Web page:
Death at monster truck rally is raising questions

Death at monster truck rally is raising questions »Play Video
Medics treat one of the victims at the accident scene Friday night in the Tacoma Dome. (Photo by KOMO News viewer Ashlee Foltz)
TACOMA, Wash. - A tragic accident that killed a 6-year-old boy and injured a man at a monster truck rally Friday night is raising questions about how the response was handled - and how it could have happened in the first place.


 Sebastian Hizey
The boy, identified as Sebastian Hizey of Puyallup by the Pierce County Medical Examiner, died after being hit by metal debris that spewed from a truck at the Monster Jam show at the Tacoma Dome.

The metal parts appeared to fly off the truck's drive line amid a burst of sparks as it roared past the stands where the boy was sitting.

A family member told KOMO News that the little boy was at the Monster Jam on a big family outing, and that he was having the time of his life before the accident - and that everything happened so quickly, he probably did not suffer.

But that didn't make the tragedy any easier for the family or for the people who were sitting nearby and saw the gruesome accident unfold before their eyes.

"One minute you're eating popcorn and screaming for the next guy to race. And then there's total tragedy," said Cori Barkey.

She witnessed the accident from a few rows away and is still haunted by what she saw - a little boy lying in the stands with a devastating injury, not moving, bleeding profusely, his family traumatized.

"It was just really sad. The parents had other little kids with them - they were screaming and crying. And the events staff was just standing there. It was really weird."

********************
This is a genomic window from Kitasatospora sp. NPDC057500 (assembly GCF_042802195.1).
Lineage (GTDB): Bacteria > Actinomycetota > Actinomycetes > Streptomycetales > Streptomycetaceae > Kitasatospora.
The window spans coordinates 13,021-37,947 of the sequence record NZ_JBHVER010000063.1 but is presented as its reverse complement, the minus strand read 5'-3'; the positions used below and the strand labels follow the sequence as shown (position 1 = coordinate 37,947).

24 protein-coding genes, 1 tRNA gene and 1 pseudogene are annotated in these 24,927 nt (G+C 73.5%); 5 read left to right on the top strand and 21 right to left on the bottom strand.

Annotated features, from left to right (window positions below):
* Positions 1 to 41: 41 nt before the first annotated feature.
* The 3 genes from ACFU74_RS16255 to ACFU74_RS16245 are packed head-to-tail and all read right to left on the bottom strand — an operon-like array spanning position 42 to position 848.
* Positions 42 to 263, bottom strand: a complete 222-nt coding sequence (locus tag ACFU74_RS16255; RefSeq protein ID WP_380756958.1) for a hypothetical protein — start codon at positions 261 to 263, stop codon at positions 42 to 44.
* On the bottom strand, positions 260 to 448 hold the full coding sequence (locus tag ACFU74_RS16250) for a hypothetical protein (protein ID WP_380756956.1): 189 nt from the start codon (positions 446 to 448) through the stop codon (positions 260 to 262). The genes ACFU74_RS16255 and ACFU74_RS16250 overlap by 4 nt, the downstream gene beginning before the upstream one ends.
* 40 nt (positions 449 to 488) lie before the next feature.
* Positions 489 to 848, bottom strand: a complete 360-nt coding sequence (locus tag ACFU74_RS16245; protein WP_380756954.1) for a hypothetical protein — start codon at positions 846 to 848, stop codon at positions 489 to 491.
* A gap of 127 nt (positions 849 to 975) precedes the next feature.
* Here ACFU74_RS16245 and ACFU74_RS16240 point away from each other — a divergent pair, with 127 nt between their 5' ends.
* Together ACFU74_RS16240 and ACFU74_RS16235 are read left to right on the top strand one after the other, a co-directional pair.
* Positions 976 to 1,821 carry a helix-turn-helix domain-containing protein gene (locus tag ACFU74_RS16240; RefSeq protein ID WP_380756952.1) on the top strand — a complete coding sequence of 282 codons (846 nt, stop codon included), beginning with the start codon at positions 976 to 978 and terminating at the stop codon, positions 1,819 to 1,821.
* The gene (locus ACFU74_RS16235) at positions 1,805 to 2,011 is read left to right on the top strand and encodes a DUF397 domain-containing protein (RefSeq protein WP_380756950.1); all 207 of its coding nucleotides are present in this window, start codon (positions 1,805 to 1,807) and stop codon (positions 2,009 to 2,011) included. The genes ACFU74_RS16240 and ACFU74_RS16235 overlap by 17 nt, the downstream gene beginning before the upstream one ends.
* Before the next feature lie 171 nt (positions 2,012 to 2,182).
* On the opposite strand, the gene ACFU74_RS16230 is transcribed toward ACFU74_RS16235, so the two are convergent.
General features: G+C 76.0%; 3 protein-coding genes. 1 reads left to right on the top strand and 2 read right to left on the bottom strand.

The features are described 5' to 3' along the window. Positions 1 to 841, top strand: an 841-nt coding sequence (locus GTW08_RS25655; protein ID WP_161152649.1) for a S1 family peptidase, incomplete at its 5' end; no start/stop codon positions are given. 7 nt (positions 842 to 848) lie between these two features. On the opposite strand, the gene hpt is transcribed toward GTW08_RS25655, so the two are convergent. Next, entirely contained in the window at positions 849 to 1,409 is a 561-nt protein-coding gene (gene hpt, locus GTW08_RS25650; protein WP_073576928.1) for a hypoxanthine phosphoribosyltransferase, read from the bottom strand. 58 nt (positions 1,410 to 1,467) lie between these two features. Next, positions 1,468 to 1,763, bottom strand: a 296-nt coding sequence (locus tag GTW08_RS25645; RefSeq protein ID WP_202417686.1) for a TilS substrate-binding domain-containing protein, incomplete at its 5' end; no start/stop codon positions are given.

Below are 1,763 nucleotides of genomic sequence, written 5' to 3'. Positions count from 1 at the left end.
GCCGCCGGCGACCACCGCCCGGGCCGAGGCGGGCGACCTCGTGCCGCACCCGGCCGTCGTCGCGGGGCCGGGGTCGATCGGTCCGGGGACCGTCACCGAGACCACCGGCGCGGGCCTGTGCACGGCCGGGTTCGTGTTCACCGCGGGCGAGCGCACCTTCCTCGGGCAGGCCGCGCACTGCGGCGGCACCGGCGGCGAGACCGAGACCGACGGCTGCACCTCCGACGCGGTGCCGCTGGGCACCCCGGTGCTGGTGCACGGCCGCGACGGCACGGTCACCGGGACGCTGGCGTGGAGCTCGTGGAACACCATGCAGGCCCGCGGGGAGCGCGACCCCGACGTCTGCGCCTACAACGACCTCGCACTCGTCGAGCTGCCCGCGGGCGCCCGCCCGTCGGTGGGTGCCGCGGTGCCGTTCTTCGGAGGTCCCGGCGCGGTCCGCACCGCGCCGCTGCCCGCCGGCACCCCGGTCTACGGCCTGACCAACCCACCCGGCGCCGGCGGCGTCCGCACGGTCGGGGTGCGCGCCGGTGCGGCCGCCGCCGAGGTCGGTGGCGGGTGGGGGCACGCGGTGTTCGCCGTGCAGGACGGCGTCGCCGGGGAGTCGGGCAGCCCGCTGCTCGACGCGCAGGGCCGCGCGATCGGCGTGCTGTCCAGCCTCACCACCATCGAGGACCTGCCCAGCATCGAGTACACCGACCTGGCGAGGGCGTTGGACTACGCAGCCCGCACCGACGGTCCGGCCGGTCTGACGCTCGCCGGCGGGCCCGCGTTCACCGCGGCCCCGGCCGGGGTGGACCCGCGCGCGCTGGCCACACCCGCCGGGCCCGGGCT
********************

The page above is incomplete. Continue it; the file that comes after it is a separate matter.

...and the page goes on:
The truck that sprayed metal chunks into the crowd is seen moments before the accident. (Image submitted by KOMO News viewer Ashlee Foltz)
The gruesome accident happened just after 10 p.m. Friday.

Witnesses said the red truck, dubbed the "Natural High," was driving in circles, and a spray of metal pieces came off of the truck and flew over a safety barrier. The pieces knocked the man off of his feet and hit the boy in the head, causing them to bleed profusely.

"It was just a horrendous scene," said witness Gabe Mausten. "It was a very disturbing scene."

After the boy was hit, witnesses said a man in shock rose up from his seat and began yelling, "My kid is dead! My kid is dead!" The flying debris just missed the boy's father, and he was not injured. But another man seated nearby appeared to be hit in the neck, witnesses said.

The boy and the injured man were treated at the scene and taken to an area hospital by ambulance, fire officials said. The boy later was declared dead by the Pierce County Medical Examiner's Office.

Witnesses said after the accident, people began leaving in droves but event organizers continued on with the show.

"It was kind of angering a lot of people that they didn't even stop the show," Mausten said.

One fan who was there grabbed one of the mechanical parts that came from the truck, including a circular part about a foot in diameter.

There are plenty of questions about the mishap itself, and the response to it.

Quite a few spectators, including Ashlee Foltz and her husband Joshua, wonder why the show went on, while paramedics in the stands scrambled to save lives.